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Violence on the Home Front

You're more likely to be killed by someone you know than by a stranger, and you'll probably be at home when it happens.

| Thu Apr. 25, 2013 6:00 AM EDT

Child Protective Services may not have gotten a call about Deon, but it does respond to millions of reports of alleged abuse: 3.4 million in 2011. There were 681,000 unique victims that year. Seventy-nine percent of those kids suffered from neglect at home. Eighteen percent were physically abused, and 9 percent were sexually abused. Babies under age one were assaulted most often; 1,570 of those children died from abuse and neglect that year. Eighty-two percent of child victims in 2011 were younger than four.

While the rate of assault on children (as with women) has dropped over the past two decades, a recent Yale School of Medicine study found that serious child abuse—the kind that results in fractures, head injuries, burns, open wounds, or abdominal injuries—is actually up.

Being poor is a good way to increase your chances of being hurt by your parents. The same Yale study of severe abuse found that over the past 12 years, parental punching, thrashing, or burning of children has jumped by 15 percent for kids on Medicaid, the government health insurance program for families in poverty, but by 5 percent for the general population. Another recent Yale study suggested that child Medicaid recipients were six times more likely to be victims of abuse than those not on Medicaid.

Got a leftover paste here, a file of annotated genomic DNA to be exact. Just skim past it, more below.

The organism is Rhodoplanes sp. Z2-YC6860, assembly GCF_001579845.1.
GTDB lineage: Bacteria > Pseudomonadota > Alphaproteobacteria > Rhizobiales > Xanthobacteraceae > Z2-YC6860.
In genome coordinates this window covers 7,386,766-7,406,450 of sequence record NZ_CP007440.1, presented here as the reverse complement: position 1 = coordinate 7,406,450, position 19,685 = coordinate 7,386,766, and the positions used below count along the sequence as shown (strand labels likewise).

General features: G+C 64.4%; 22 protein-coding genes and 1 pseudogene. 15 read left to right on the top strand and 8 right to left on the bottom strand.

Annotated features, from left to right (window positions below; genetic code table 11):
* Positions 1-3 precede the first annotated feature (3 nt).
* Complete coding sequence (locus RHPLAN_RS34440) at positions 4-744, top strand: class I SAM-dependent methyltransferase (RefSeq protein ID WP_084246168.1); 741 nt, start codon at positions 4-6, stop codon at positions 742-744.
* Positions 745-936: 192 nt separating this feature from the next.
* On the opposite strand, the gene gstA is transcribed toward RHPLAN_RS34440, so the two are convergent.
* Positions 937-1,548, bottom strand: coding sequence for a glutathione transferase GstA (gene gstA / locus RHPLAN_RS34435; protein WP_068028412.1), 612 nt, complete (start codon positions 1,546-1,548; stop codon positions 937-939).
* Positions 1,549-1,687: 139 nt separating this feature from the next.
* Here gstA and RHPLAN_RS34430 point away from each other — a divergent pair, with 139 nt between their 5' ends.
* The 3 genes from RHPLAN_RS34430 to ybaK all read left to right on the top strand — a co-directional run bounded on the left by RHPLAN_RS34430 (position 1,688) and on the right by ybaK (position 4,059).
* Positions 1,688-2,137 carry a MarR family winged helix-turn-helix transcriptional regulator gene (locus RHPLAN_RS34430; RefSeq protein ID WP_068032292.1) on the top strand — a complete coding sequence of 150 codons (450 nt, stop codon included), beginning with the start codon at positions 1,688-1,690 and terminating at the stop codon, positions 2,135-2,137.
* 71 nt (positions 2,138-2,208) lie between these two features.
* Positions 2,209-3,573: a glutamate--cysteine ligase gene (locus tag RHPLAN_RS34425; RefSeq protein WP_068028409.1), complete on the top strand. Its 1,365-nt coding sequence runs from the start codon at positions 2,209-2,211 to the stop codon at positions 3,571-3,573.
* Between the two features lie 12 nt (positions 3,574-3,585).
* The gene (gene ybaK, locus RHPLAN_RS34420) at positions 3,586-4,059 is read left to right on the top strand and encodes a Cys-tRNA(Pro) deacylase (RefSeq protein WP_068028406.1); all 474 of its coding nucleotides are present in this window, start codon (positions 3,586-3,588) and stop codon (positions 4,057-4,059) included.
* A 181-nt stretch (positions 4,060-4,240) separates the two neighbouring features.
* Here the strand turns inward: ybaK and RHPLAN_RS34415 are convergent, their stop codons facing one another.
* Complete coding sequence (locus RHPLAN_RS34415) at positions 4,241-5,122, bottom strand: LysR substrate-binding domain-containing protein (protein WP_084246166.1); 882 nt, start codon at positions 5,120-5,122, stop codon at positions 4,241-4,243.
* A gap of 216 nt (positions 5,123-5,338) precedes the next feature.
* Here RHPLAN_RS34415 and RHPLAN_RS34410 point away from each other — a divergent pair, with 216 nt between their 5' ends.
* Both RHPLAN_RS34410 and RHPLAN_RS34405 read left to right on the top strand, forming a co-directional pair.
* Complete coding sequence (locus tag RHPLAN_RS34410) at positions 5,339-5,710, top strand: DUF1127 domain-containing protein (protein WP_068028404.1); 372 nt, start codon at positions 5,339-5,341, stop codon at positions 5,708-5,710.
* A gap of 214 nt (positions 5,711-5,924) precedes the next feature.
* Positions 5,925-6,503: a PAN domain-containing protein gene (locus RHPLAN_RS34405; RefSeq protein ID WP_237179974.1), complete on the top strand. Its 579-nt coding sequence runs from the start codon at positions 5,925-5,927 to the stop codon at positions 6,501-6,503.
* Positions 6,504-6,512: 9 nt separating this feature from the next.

Kids in violent homes have sleeping, eating, and attention problems. They are generally more withdrawn, anxious, and depressed than children with parents who don't abuse them. A 2012 Harvard study of the brain scans of 200 people found that childhood abuse can be associated with damage to the brain's hippocampus, which plays a major role in short- and long-term memory. Such kids are also more vulnerable to chronic illnesses like heart disease and diabetes, leading some to call child abuse the tobacco industry of mental health. One National Institute of Justice study of 1,500 kids found that abused children were also more likely to become violent criminals.

Child abuse first received national attention in 1874, due to the case of Mary Ellen McCormack, a 10-year-old orphan in Manhattan's Hell's Kitchen who was abused by an adoptive mother. No laws then existed to keep parents from beating their children, so the case was brought to court by, yes, the American Society for the Prevention of Cruelty to Animals. "I have now on my head two black-and-blue marks which were made by Mamma with the whip," McCormack testified, "and a cut on the left side of my forehead which was made by a pair of scissors in Mamma's hand; she struck me with the scissors and cut me."